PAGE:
You may have grown up being told (as poet Taylor Mali was) that “a metaphor is a way of comparing two things,” which is ultimately a misleading and inaccurate definition of what a metaphor is and why it is employed in every human culture on earth. It’s like saying an automobile is “a way of burning fossil fuel.” Metaphors are really more like temporary figurative secret codes for saying one thing but meaning another. Metaphor Dice are an addictively imaginative way to think and write more figuratively, and Taylor Mali is the man who invented them.
Taylor Mali is one of the most well-known poets to have emerged from the poetry slam movement. He is one of the few people in the world to have no job other than that of “poet.” Articulate, accessible, passionate, and downright funny, Mali studied drama in Oxford with members of The Royal Shakespeare Company and puts those skills of presentation to work in all his performances. He was one of the original poets to appear on the HBO series Russell Simmons Presents Def Poetry and was the “Armani-clad villain” of Paul Devlin’s 1997 documentary film SlamNation. His poem “What Teachers Make” has been viewed over 4 million times on YouTube and was quoted by the New York Times’ Thomas Friedman in one of his commencement addresses.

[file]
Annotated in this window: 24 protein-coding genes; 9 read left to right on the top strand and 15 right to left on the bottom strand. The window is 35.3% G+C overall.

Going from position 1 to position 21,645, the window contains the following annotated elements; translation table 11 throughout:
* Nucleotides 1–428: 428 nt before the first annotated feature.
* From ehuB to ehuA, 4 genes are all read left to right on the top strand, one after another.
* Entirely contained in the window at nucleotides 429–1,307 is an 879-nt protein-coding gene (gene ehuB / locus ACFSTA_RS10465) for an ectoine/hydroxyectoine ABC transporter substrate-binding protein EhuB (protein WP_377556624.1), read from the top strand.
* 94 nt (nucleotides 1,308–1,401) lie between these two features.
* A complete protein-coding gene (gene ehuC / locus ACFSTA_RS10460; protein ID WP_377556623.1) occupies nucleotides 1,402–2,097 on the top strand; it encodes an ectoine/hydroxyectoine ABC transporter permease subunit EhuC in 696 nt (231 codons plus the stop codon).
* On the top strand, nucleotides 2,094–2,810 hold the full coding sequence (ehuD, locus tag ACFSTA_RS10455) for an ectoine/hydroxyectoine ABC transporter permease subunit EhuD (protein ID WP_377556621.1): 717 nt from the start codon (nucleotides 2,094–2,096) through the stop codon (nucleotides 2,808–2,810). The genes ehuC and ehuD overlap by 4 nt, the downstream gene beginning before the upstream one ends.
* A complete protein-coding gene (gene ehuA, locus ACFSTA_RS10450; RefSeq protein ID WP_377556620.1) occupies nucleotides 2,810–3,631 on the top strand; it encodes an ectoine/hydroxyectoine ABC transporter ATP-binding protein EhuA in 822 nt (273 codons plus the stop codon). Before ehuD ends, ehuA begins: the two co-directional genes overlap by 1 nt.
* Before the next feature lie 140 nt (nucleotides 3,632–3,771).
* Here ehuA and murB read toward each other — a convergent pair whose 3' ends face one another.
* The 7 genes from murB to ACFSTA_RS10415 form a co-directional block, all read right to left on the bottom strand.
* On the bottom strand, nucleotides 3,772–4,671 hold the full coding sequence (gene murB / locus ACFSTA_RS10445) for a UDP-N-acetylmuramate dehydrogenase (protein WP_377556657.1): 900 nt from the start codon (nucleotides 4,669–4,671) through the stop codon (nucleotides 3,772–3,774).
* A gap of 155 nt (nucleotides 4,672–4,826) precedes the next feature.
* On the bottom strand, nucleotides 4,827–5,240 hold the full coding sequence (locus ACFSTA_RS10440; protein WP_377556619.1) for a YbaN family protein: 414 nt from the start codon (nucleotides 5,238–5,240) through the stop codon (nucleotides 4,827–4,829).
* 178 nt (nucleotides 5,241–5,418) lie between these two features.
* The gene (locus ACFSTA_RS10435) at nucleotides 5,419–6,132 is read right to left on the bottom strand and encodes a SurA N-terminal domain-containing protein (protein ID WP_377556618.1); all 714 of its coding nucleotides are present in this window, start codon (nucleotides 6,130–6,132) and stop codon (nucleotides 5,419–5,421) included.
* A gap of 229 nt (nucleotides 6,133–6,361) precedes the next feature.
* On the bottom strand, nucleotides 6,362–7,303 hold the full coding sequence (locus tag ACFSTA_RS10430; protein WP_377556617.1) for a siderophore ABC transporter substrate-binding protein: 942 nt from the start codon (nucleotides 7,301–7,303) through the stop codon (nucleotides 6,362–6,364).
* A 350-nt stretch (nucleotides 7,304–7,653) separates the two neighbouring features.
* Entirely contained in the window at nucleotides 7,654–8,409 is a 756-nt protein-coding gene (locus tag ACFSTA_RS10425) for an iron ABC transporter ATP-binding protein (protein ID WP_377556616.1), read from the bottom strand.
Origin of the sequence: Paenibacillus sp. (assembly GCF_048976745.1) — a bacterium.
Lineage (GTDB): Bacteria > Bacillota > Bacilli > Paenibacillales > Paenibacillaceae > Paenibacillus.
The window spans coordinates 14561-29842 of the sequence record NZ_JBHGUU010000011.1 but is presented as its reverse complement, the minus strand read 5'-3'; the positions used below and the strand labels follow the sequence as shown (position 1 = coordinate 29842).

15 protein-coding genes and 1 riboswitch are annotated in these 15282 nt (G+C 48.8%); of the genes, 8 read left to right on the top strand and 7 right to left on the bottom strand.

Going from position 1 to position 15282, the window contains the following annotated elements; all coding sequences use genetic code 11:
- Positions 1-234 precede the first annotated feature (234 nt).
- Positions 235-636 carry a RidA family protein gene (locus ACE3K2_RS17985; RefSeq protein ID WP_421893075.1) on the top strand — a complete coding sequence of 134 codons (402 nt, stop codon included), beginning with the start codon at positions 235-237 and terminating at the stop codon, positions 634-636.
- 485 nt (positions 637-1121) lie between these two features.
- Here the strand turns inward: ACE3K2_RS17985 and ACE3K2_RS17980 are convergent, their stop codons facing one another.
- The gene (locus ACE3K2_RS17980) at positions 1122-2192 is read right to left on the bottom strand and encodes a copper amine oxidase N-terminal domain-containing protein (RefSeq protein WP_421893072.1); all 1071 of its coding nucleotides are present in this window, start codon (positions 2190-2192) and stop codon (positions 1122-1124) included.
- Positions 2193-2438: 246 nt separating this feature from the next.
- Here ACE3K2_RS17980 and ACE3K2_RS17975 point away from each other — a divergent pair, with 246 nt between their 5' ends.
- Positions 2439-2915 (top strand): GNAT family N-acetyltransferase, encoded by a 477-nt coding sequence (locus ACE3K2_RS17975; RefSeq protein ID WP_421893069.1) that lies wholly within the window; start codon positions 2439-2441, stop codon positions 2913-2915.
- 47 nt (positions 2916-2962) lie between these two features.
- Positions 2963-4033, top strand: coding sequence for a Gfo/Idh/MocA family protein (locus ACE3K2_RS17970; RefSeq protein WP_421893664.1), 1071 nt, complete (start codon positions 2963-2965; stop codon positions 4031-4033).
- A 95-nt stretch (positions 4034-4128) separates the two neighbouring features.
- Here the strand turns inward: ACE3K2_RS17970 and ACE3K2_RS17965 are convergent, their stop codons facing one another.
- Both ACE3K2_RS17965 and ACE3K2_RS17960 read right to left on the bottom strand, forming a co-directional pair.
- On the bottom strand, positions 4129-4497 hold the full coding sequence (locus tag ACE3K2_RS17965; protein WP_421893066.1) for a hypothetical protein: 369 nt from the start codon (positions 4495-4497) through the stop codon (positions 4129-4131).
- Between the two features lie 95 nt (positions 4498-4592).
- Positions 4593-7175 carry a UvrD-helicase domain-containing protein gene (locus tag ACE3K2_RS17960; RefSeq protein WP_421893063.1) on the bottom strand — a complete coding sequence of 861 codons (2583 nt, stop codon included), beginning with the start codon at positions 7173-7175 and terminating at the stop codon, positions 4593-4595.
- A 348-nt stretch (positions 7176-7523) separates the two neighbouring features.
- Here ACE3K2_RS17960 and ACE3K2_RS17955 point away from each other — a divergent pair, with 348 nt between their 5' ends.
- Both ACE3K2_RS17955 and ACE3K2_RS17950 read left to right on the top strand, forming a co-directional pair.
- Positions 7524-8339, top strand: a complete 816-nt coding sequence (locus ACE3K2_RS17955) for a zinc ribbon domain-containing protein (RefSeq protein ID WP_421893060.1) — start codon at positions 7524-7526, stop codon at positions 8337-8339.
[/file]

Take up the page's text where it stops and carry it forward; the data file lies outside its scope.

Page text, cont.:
Mali is a vocal advocate of teachers and the nobility of teaching, having spent nine years in the classroom teaching everything from English and history to math and S.A.T. test preparation. He has performed and lectured for teachers all over the world; and in 2012 he reached his goal of creating one thousand new teachers through “poetry, persuasion, and perseverance.” Based on the poem that inspired a movement, his book of essays, What Teachers Make: In Praise of the Greatest Job in the World, is his passionate defense of teachers drawing on his own experiences, both in the classroom and as a traveling poet. Mali is a highly sought-after keynote speaker.